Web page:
The sea-trial of the INS Arihant was scheduled to start last year but was delayed because of technical glitches.

The Defence Research and Development Organization (DRDO) announced last month that it has successfully developed nuclear-tipped submarine-launched ballistic missiles (SLBMs). Long shrouded in secrecy, unlike surface-to-surface nuclear missiles like Agni, the SLBM was a closely -guarded secret while in development and was called the 'Sagarika Project'. In all probability, the INS Arihant will take this missile on board. So far, countries like the US, Russia, France, China and the UK have the capability to launch a submarine-based ballistic missile.

Although INS Arihant signifies a huge jump for the Indian Navy, the good news ends here. India's fleet of conventional submarines is fast depleting. India has 14 conventional submarines that run on either battery or diesel and are aging and outdated. Each of them will have completed the standard life-span of 25 years by 2017.

Admiral Verma admitted concern over the fact that upgraded versions have been grounded by bureaucratic delays.

At any given time, only seven submarines are available for deployment and are split on either coast. Seven submarines are mostly unavailable because they need to be serviced, refitted at increasingly short terms. Also, because the boats are aging fast, their lifespan need to be extended and therefore they are not deployed.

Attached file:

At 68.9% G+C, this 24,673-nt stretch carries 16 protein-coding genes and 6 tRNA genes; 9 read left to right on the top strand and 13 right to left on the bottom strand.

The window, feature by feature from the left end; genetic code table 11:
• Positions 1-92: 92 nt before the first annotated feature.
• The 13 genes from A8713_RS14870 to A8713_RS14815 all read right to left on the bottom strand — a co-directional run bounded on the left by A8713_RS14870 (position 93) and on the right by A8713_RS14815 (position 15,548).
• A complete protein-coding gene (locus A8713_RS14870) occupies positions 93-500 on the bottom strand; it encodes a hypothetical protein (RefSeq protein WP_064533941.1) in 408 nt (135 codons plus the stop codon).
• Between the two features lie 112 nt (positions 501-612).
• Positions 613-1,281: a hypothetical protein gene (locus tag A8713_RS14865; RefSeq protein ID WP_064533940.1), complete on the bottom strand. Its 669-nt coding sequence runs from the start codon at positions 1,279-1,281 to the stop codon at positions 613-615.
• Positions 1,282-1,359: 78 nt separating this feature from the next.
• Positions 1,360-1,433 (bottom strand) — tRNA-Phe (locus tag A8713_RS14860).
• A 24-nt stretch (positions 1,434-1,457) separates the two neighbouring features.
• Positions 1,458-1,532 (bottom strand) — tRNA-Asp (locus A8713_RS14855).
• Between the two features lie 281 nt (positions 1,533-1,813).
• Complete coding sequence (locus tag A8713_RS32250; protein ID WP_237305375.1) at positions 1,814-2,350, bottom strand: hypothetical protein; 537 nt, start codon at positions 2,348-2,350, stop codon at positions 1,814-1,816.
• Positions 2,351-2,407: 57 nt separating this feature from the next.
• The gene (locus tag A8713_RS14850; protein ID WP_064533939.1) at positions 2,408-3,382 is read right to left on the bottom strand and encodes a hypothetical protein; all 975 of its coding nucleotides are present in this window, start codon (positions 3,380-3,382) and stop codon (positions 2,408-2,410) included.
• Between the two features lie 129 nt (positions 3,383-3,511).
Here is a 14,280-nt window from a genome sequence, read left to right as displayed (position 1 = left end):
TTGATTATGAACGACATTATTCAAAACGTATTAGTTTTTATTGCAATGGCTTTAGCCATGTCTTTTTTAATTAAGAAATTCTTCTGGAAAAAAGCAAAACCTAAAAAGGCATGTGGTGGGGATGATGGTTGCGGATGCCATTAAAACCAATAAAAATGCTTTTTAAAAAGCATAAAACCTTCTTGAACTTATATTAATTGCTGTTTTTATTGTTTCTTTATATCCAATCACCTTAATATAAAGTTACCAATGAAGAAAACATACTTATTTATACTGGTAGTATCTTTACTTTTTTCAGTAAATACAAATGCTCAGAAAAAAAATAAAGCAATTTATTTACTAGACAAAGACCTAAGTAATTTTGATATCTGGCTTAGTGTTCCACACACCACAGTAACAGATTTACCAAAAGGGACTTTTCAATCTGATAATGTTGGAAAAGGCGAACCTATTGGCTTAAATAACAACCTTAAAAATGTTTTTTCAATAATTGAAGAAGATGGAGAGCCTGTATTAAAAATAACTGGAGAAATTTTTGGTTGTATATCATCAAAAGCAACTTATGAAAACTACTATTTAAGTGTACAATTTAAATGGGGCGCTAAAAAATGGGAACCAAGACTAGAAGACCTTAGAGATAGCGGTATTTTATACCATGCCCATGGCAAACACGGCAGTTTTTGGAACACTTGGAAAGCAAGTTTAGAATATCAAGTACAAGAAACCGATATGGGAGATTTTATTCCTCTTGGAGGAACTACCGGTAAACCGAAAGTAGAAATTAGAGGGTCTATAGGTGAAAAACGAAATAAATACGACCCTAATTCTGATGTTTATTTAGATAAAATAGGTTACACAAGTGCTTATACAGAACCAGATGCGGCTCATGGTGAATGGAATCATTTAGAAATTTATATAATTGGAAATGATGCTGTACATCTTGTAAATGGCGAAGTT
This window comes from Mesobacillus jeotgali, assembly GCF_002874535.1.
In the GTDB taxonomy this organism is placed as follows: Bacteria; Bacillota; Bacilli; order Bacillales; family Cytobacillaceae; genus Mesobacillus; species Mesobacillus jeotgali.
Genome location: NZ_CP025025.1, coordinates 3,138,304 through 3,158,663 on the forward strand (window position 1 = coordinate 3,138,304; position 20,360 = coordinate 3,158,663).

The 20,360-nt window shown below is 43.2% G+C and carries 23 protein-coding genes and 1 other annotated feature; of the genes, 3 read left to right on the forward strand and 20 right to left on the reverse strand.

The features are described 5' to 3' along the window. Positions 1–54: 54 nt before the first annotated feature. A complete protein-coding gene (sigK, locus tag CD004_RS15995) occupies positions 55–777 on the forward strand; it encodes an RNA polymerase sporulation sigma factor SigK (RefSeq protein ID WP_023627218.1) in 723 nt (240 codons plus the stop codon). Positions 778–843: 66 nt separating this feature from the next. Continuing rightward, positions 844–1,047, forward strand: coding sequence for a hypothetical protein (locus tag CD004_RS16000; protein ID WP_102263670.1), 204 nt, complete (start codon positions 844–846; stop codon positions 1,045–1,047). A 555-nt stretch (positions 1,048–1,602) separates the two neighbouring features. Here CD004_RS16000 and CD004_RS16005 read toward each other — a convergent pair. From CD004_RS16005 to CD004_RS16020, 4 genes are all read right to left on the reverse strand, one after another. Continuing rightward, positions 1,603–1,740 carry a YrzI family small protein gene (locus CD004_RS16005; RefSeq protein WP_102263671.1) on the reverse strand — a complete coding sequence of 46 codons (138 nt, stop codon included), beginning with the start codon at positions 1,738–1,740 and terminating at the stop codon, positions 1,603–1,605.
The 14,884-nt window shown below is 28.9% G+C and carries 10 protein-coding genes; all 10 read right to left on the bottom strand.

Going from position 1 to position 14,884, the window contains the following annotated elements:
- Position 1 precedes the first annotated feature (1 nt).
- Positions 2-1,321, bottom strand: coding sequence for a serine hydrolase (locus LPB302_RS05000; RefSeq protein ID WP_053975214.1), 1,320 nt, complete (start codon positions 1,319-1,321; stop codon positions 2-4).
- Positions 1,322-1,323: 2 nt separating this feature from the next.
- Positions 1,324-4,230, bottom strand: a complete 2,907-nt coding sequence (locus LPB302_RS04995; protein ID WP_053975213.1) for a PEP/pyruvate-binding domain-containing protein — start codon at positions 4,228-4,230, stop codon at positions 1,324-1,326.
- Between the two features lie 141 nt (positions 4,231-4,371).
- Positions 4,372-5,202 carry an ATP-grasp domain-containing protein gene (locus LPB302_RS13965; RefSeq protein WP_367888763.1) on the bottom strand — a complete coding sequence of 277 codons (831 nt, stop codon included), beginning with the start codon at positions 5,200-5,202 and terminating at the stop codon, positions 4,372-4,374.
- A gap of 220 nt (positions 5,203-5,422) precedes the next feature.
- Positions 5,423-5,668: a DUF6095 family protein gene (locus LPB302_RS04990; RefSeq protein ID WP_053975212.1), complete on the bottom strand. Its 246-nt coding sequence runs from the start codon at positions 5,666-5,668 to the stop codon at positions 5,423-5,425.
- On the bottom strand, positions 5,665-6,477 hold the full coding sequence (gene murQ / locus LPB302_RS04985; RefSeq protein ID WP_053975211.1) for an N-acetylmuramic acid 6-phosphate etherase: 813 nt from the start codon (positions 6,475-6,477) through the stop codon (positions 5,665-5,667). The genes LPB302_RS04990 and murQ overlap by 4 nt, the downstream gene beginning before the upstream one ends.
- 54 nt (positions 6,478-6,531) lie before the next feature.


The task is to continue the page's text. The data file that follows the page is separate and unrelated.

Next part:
The Indian Navy's 30-year submarine programme, devised in 1988, envisaged buying six submarines from the West and countries in the East like Russia. India was to use the acquisition process to gain enough knowledge to build the next 12 submarines on its own. But Indian shipyards have largely been unable to either pick up the requisite technology or capability. Shipyards like the Hindustan Shipyard Limited which was originally supposed to build at least 3 submarines have been found to be incapable of building submarines.